|T’town begins water project design|
|April 15, 2016 Jerry Purvis|
With Terrytown’s acceptance of its water project contract, and approval of federal reporting requirements, the city is ready to start work on upgrading its water system.
On April 7, city council members met authorizing Mayor Kent Greenwalt and City Clerk Linda Green to sign documents required by government agencies as part of the water project. Members also approved the contract submitted by MC Schaff and Associates for the work.
City Engineer Jeff Wolfe said the Environmental Protection Agency approved the Environmental Impact Statement filed for the project. Now the design work can begin.
“We’ll start designing the project right away,” Wolfe said. “In the next 60 days the actual USDA grant loan offer should be here for signature. The council will also need to appoint a bonding agency.”
The cost of the project is expected to total $3.1 million. Funding will come from Terrytown, the U.S. Department of Agriculture, Nebraska’s State Revolving Fund, and the Community Development Block Grant program from the Nebraska Department of Economic Development.
The agreement for Terrytown to purchase water from Gering has also been approved, but still needs signatures from both city councils.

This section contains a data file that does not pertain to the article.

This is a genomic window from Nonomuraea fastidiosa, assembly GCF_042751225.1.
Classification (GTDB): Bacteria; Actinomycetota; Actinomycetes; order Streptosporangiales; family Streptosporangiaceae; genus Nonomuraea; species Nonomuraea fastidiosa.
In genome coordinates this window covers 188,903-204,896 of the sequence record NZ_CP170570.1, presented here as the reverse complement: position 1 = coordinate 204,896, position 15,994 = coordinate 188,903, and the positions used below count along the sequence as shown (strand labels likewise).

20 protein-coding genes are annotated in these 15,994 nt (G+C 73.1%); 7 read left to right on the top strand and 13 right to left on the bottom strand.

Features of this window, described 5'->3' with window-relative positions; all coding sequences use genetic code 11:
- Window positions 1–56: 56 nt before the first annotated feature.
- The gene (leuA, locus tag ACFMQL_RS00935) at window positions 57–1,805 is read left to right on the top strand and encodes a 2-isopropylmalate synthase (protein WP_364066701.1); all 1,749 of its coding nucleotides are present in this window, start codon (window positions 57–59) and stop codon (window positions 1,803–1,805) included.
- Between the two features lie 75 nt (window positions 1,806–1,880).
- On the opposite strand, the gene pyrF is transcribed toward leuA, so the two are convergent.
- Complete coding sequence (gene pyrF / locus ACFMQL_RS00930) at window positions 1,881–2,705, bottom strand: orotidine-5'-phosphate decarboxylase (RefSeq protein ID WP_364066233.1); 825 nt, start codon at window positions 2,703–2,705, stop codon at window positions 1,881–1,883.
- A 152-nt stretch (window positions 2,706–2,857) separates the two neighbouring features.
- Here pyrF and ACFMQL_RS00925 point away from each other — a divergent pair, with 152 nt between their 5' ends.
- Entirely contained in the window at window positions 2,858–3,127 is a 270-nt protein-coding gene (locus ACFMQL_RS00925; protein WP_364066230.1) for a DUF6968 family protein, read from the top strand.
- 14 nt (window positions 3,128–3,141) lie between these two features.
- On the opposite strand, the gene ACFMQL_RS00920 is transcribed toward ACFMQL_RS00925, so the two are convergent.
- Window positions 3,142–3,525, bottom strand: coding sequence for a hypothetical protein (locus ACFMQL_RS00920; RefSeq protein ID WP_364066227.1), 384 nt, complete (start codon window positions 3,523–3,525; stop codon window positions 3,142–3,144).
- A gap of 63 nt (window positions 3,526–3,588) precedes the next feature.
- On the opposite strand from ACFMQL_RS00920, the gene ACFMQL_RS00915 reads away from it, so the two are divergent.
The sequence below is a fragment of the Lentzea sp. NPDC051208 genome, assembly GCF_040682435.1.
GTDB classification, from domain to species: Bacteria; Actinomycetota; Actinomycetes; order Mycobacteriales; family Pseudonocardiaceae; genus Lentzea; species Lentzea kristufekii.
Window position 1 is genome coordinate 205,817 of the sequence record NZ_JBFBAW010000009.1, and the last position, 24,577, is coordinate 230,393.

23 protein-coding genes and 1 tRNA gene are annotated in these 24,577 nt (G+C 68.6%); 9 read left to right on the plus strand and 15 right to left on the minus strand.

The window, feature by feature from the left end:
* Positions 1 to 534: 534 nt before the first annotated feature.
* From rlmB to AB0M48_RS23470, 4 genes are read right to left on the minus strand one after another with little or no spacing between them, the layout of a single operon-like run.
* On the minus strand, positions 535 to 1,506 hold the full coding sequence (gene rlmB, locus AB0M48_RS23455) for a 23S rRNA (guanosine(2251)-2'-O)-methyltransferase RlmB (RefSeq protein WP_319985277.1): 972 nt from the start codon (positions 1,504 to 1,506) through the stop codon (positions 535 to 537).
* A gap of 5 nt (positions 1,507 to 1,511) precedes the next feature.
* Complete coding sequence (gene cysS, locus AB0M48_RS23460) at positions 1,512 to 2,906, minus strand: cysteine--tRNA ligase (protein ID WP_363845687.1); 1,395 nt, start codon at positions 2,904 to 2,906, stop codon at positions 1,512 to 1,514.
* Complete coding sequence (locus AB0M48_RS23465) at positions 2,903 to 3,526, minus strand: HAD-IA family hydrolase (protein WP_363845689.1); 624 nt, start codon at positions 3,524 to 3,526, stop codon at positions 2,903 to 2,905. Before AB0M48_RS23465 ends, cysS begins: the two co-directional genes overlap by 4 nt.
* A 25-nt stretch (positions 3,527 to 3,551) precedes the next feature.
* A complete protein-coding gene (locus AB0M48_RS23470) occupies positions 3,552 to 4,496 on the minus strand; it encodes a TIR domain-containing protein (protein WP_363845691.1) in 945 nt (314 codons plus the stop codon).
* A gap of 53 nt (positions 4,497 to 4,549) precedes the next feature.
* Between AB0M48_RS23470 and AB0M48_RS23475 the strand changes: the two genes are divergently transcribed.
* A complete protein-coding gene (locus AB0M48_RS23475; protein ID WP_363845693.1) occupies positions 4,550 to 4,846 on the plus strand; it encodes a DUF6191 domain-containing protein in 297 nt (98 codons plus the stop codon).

The first phase of the Terrytown water project is to get the water system connected with Gering. That work should begin next fall.
Wolfe said the project phase to connect all residences and businesses to a water metering system could begin in the winter of 2016-2017 because the water table is low at that time. Meters due to be installed will feature real-time reading and mapping, so the city can monitor exactly how much water is being used at any given time.
Currently, Terrytown charges a flat fee for unlimited water usage, a policy left over from a decade ago when the city’s population classified it as a village.
Next year, several water mains and lines will be replaced in Terrytown and neighboring unincorporated Bellevue, which is part of the Terrytown water system. City officials are anxious to get that work completed because only maintenance is currently being done on city streets. Water main replacement could require tearing up some streets, so any recent repairs would have to be redone.
The final phase of the water project may be completed in late 2017 or early 2018. The original water tower is covered in lead based paint, which could present an environmental issue. The city plans to seal the tower exterior with epoxy to minimize the possible hazard. However, once the tower reaches its life expectancy, the city will need to find a permanent solution.